Federal lawsuit claims Louisiana College president refused to hire football coach because of his “Jewish blood.”

According to a complaint filed late yesterday in a federal district court in Alexandria and made available to The Bayou Brief, Dr. Rick Brewer, the president of Louisiana College, a small, Southern Baptist school located in Pineville, refused to hire the top candidate for an assistant football coach position, Joshua Bonadano, because of Bonadona’s “Jewish blood.”

The complaint alleges that Bonadona, who was reared in the Jewish faith but converted to Christianity while an undergraduate at LC from 2009-2013, did not receive the job due to the anti-Semitic beliefs of Dr. Brewer, statements, it’s worth nothing, that Brewer apparently made to LC’s head football coach, Justin Charles, who had highly recommended Bonadona for the position.

Quoting from the complaint filed on behalf of Bonadona:

For more than a decade, Louisiana College has been besieged by controversy, incompetent and divisive leadership, and an almost relentless string of scandals, all of which had occurred during the tenure of the school’s previous president, Joe Aguillard (who, incidentally, is also suing the school for religious discrimination and wrongful termination).

But so far, Brewer’s tenure has largely remained scandal-free, and the school’s reputation has been rebounding.

The Bayou Brief, at the time of publication, has not received a response from the Louisiana College administration or the office of president Brewer, though it is possible they have not yet been properly served with the complaint, according to one of Bonadona’s lawyers, James Bullman. We will update the story as soon as Louisiana College issues a statement.

Prior to filing the lawsuit, Bullman filed a complaint with the EEOC on Bonadona’s allegations, and lawyers for the school had argued that because Bonadona had converted to Christianity and identified himself as a Baptist, any claim of religious-based discrimination were not valid. However, that is not the claim made in the complaint, Bullman explained to The Bayou Brief.

Religious schools like Louisiana College are allowed to discriminate on the basis of religion, but they cannot discriminate against any member of a protected federal class as a result of a person’s race or ethnicity.

“People of Jewish heritage are protected as a distinct race under Title VII of the Civil Rights Act of 1964. Sharre Tefila Congregation v. Cobb, 481 U.S. 615 (1987),” the complaint reads. “As such, employment discrimination against an individual based upon his Jewish ethnic heritage is prohibited under 42 U.S.C. 2000e-2.”

Bonadona’s mother is Jewish, and his father is a practicing Catholic, facts that allegedly came up several times during his interview with president Brewer. According to Coach Charles, Bonadona was the only candidate he recommended for the position; he had been recruited back to his alma mater, and Bonadona received strong assurances that he would be hired. As a consequence, he resigned his job at Southeastern Missouri State University. He currently is employed at Hendrix College in Arkansas.

Bonadona is seeking to recover “backpay, lost employment benefits, costs associated with obtaining a new job, mental and emotional anguish, punitive damages, reasonable attorney’s fees, and costs.”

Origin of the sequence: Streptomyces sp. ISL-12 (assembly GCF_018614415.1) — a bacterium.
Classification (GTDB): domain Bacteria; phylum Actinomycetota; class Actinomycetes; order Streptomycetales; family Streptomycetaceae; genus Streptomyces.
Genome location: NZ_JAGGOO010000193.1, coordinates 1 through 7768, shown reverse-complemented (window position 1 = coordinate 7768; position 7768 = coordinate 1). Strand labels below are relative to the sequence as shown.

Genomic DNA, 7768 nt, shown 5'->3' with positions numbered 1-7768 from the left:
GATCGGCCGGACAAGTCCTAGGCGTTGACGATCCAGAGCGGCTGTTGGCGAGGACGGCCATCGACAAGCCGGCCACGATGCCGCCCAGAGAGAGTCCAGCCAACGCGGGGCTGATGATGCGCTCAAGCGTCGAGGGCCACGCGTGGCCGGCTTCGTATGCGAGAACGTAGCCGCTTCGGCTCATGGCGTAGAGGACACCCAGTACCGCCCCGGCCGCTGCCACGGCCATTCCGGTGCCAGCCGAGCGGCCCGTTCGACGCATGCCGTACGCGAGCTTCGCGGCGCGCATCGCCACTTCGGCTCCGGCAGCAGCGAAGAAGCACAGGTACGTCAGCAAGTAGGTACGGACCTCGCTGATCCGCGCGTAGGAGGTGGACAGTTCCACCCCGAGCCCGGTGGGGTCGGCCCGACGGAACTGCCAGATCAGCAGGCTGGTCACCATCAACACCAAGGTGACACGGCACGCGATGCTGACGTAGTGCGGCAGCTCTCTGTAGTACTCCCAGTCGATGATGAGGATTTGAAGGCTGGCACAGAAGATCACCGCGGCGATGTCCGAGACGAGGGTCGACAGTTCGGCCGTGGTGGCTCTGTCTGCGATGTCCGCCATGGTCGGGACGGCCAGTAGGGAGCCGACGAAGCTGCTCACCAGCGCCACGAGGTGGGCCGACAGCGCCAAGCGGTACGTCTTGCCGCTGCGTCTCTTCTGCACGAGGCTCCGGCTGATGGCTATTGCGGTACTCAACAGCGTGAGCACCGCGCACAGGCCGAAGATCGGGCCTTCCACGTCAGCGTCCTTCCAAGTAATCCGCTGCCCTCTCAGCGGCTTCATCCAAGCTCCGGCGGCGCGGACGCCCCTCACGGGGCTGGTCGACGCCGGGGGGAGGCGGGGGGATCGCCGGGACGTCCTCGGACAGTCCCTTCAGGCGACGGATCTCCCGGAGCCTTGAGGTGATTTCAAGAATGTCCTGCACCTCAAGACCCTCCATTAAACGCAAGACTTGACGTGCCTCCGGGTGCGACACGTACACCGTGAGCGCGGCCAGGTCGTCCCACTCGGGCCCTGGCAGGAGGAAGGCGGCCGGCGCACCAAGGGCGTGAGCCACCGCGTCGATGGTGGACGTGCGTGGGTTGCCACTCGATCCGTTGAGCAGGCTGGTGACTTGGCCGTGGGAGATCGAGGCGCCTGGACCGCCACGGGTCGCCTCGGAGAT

You can read the full complaint here.

Exhibit A is his job application.

Exhibit B is his complaint with the EEOC.

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Lamar White, Jr.
Lamar White, Jr. is an award-winning writer and the publisher and founder of the Bayou Brief, Louisiana’s only statewide news and culture publication. Born and raised on the banks of the Red River in Alexandria, he is a proud product of the Louisiana public education system and a graduate of Rice University in Houston and SMU’s Dedman School of Law in Dallas. Lamar has been writing about politics and public policy in Louisiana for twenty years, beginning as a weekly youth columnist for his hometown paper, the Town Talk. After earning his undergraduate degree in English and Religious Studies, Lamar moved back to Alexandria, where he launched a popular blogsite, CenLamar, and worked for five years as the Special Assistant to the Mayor. He exposed significant problems with Louisiana’s school voucher program, which resulted in a series of other investigations and ultimately in the removal of several schools from the program. He was the last person to argue online with Andrew Breitbart. He investigated and then broke the report that U.S. Rep. Steve Scalise had once attended a white supremacist conference. He was the first to share a photograph of Bobby Jindal’s portrait in the state Capitol. He exposed U.S. Sen. Bill Cassidy’s incomplete timesheets while the then-representative moonlighted as a physician. He earned headlines in Texas after the gubernatorial campaign of Greg Abbott falsely claimed he had been exploited as a “campaign prop” by Abbott’s opponent, Wendy Davis, and after exposing U.S. Sen. Ted Cruz’s campaign for relying on online “bot farms” to counter Beto O’Rourke, and he earned headlines in Mississippi after publishing videos of U.S. Sen. Cindy Hyde-Smith making bizarre comments about public hangings and voter suppression tactics which were both perceived as racist. Lamar was the recipient of the 2011 Ashley Morris Award, given to the writer who best exemplifies the spirit of New Orleans, and in 2019, he was honored as one of Gambit’s Top 40 Under 40 and as the year’s Outstanding Millennial in Journalism at the annual Millennial Awards. He has been the subject of profiles in the Washington Post, the Huffington Post, Above the Law, and the Advocate and has appeared multiple times as a guest on CNN and MSNBC. Lamar currently lives in New Orleans with his two golden retrievers, Lucy Ana and Ruby Dog.